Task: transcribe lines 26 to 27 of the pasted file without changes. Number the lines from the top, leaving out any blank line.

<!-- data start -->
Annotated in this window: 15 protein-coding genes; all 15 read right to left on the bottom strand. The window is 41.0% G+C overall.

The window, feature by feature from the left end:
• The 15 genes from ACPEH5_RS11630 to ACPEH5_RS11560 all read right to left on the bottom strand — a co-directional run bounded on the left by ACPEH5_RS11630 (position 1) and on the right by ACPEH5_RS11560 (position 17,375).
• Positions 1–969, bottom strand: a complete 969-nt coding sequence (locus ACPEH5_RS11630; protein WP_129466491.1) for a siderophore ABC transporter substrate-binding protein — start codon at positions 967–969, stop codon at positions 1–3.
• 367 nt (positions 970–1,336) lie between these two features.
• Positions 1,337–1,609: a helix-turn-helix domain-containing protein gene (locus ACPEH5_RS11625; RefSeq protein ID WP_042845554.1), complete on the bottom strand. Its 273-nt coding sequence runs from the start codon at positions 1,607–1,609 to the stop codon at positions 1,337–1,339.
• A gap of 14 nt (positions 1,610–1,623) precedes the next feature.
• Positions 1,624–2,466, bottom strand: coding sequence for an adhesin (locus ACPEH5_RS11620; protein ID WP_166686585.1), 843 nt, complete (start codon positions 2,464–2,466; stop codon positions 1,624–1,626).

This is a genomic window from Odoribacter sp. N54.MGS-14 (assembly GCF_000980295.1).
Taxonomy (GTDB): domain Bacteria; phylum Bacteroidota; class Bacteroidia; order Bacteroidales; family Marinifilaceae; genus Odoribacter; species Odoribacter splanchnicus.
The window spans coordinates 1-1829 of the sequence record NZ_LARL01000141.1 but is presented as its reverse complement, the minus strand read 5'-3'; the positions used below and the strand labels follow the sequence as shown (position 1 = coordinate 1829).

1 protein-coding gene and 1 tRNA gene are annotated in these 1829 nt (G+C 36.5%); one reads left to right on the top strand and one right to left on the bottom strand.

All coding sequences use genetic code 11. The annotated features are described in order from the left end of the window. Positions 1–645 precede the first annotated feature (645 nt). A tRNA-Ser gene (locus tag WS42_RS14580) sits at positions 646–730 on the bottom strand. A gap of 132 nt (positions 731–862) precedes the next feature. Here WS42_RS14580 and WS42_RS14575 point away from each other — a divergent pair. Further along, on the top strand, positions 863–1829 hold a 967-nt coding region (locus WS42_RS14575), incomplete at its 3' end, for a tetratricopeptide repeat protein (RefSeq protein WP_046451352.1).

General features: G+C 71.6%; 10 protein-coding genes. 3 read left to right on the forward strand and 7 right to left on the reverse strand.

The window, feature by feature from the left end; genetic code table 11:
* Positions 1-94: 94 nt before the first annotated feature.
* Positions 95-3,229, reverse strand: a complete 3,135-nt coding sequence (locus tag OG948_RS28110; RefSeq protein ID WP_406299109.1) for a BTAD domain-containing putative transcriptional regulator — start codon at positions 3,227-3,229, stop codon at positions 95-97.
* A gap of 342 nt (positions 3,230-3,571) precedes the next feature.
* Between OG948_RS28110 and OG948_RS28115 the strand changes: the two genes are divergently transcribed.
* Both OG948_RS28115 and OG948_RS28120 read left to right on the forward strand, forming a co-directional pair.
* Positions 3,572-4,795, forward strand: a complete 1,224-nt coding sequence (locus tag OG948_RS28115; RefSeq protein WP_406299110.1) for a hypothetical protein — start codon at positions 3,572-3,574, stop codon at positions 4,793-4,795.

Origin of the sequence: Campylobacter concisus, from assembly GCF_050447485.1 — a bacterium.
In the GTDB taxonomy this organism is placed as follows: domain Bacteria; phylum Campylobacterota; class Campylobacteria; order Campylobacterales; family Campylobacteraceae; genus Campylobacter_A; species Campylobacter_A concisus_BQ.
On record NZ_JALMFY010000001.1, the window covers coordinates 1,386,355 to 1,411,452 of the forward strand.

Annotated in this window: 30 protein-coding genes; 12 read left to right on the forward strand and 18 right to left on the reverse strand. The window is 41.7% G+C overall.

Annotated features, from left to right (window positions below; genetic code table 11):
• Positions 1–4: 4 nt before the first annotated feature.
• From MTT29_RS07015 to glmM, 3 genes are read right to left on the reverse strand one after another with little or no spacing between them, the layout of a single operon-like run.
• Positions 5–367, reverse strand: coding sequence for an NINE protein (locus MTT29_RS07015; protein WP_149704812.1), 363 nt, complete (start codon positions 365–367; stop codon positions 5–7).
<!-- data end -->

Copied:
Annotated features, from left to right (window positions below; genetic code table 11):
• Positions 1–4: 4 nt before the first annotated feature.